drove off to get police.
Mr Bopf, then a detective sergeant with Townsville
CIB, arrived soon afterwards.
He told the court how another police officer led him
to the naked body of Judith Mackay, lying face down in the sand. Nearby
he found the girls' straw school hats and school ports.
In the ports he found their shoes,
each with a white sock placed neatly inside, two skipping ropes, rulers,
pencil cases and plastic lunch boxes containing sandwiches wrapped in
greaseproof paper -- "the kind they used to use before Glad Wrap".
Post-mortem reports by a now-deceased government
medical officer were read to the court. They said both girls had been
sexually interfered with and stabbed three times in the chest.
The medical officer found that Susan had been
strangled to death, while Judith, whose mouth was full of sand and whose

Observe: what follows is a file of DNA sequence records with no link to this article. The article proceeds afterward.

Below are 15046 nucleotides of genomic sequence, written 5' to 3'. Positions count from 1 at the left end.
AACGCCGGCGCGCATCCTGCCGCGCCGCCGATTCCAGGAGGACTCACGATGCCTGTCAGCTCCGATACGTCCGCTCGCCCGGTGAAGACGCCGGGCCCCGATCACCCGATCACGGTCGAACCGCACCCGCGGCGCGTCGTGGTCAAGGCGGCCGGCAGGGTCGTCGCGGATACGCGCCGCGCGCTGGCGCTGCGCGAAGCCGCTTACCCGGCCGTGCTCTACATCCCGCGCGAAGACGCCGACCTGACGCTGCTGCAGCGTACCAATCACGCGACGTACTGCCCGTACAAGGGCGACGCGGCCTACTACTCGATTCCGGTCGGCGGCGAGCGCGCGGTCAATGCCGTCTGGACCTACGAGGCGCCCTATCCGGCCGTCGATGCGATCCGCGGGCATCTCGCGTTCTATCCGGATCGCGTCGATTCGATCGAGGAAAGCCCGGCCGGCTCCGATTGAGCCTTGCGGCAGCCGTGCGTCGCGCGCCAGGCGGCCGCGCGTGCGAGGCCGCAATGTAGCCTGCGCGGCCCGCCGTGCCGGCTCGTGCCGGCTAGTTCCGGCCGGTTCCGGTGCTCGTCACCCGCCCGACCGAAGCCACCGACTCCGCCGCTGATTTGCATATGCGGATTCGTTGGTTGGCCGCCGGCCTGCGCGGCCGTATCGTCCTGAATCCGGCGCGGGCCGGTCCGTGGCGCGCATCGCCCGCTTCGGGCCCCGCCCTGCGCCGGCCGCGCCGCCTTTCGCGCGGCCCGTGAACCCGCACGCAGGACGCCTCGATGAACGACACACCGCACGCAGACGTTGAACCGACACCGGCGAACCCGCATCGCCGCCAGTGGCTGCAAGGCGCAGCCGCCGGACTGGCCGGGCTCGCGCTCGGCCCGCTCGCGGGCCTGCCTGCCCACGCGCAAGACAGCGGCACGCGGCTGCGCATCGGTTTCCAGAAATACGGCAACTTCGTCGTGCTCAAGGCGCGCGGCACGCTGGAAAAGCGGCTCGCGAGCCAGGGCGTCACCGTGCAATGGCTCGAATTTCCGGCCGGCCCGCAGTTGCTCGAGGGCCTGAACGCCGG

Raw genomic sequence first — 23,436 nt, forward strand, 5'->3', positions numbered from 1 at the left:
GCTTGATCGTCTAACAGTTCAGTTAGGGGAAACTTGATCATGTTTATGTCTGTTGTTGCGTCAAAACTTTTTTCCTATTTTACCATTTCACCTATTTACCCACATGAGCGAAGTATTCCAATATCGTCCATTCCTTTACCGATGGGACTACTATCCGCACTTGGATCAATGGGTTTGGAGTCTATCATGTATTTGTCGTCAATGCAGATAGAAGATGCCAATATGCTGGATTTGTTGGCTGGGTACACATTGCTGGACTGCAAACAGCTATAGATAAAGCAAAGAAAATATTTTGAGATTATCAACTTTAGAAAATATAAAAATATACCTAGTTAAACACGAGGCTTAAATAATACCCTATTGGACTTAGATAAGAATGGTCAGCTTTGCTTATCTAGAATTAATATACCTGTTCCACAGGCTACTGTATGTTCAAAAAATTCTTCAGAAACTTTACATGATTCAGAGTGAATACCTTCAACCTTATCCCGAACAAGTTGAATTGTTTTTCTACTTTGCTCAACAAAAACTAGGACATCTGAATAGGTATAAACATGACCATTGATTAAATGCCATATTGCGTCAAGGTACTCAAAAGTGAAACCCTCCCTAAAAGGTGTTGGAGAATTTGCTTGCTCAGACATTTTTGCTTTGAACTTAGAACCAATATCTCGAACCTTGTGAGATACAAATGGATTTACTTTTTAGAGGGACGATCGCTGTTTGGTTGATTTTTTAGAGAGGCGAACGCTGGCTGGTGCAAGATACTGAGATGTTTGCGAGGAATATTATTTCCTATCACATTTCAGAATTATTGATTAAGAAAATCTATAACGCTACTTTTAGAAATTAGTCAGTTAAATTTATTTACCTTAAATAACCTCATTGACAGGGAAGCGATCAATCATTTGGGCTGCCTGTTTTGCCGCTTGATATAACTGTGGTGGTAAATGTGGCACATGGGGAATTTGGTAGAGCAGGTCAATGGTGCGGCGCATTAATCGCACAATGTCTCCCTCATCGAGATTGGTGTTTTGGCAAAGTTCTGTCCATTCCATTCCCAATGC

lungs had collapsed, had died of asphyxiation.
Mackay trial told of
Wednesday 20th October 1999 p4
The Australian -
Police investigating the murder of the Mackay sisters
questioned a self styled astral traveller, a Perth prisoner who
confessed to the crime and a relative of the dead girls, Townsville
Supreme Court heard yesterday.
But Arthur Stanley Brown, the 87-year-old now charged
with the sexual assault and murder of the two girls was never a suspect
in the original police investigation in the early 1970s, retired police
superintendent Charles Bopf told the court.
Mr Bopf, who lead the investigation, was giving
evidence after taking Justice Keiran Cullinane and the jury on a tour of
the murder scene.
The jury was taken by bus 25km south-west of
Townsville to Antill Creek, where the bodies of Susan Mackay, 5, and her
sister Judith, 7, were found on August 28, 1970.
Mr Brown, who was arrested in December last year, has